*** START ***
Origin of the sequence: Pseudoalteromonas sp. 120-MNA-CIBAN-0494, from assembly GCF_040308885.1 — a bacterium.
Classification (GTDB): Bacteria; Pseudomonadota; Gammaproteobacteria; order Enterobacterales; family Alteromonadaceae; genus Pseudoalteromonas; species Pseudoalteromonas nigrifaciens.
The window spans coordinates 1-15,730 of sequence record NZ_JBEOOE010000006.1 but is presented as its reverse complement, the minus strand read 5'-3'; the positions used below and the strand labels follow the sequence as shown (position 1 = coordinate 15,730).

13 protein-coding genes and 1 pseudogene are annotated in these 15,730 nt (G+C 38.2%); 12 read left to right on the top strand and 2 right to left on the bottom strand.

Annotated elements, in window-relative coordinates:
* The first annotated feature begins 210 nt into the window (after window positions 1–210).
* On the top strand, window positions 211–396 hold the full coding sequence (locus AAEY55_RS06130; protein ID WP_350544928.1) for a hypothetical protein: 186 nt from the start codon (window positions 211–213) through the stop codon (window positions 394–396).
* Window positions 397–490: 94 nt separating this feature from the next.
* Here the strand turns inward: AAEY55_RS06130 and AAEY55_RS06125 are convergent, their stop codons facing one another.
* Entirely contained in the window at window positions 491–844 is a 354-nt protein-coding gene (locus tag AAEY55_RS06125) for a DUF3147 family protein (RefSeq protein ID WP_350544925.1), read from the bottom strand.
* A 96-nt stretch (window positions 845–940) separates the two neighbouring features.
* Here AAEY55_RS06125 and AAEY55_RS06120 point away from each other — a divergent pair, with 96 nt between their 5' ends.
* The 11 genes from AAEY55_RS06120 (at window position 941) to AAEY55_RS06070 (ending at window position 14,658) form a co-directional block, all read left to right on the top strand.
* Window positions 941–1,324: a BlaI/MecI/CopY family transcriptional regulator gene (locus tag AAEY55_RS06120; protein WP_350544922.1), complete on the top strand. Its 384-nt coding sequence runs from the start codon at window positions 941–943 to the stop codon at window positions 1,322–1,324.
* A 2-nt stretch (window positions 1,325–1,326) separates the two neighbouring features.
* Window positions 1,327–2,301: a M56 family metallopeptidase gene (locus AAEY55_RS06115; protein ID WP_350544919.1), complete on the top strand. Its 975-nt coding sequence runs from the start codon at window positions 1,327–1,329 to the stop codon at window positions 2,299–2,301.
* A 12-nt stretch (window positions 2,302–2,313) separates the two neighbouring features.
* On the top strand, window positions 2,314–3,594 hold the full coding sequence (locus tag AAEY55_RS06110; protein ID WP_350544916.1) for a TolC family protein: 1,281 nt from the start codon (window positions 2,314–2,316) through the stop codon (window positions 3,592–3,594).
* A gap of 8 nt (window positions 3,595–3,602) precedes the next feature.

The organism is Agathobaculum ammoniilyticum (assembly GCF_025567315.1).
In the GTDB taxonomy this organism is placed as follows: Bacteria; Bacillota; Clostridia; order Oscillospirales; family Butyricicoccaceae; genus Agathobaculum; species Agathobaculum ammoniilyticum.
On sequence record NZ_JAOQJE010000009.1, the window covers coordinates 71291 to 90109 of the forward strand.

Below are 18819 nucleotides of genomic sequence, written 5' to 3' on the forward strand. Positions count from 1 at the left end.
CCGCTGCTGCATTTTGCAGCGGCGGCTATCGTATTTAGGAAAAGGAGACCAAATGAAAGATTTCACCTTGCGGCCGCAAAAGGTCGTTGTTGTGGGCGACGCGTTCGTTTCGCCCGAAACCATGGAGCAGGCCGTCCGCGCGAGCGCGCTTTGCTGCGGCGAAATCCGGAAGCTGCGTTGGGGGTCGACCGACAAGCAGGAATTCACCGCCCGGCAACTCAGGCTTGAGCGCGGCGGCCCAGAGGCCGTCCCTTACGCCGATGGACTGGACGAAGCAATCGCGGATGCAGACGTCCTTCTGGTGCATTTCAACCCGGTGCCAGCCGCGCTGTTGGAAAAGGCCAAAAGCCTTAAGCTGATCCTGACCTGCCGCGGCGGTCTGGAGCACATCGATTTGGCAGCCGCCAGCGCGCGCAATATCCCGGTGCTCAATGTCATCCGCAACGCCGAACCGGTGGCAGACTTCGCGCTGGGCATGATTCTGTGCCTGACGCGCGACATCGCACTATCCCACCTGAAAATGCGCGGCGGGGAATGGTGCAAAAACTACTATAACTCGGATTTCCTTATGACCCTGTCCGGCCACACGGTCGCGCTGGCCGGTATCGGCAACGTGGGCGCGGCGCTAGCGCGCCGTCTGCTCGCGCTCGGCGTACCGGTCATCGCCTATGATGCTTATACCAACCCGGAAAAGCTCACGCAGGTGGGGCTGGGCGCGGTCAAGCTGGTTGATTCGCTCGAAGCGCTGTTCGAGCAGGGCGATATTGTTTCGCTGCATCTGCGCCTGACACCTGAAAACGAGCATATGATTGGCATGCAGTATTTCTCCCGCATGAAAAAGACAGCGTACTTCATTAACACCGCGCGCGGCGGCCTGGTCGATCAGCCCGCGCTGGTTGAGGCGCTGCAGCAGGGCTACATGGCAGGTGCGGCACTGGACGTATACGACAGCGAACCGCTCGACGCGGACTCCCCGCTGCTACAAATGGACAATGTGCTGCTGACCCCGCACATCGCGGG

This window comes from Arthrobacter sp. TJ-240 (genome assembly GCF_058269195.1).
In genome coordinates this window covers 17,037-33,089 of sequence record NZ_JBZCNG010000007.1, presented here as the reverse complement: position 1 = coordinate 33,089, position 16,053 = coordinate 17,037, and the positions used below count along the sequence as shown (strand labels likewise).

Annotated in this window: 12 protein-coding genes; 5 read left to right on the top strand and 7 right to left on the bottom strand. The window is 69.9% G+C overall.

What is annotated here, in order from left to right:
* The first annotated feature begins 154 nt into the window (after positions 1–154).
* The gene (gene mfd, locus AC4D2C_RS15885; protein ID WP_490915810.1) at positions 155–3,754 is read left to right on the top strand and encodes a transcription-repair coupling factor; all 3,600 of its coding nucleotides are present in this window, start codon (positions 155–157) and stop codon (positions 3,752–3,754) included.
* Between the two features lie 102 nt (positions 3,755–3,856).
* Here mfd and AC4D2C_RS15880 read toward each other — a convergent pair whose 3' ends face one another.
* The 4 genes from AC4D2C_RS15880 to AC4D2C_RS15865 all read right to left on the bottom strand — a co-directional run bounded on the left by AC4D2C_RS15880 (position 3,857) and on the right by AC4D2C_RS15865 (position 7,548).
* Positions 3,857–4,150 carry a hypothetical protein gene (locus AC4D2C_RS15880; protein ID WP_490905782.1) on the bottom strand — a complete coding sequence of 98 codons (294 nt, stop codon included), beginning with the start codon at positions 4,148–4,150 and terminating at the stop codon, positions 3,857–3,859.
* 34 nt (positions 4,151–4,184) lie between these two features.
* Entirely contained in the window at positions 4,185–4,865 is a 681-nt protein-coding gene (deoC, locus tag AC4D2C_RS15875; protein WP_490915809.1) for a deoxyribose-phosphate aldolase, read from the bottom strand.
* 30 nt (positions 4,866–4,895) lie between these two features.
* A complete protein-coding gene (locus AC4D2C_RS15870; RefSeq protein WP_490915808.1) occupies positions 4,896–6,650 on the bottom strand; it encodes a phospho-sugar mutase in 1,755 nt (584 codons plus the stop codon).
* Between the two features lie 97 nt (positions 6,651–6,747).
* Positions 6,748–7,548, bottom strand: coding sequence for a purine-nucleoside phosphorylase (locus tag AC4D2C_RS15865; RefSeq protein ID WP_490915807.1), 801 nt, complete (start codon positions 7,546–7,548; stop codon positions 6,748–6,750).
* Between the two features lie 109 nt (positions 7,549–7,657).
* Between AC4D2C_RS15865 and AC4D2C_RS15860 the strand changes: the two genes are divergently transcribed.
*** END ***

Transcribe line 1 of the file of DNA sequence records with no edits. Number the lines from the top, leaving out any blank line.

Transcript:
Origin of the sequence: Pseudoalteromonas sp. 120-MNA-CIBAN-0494, from assembly GCF_040308885.1 — a bacterium.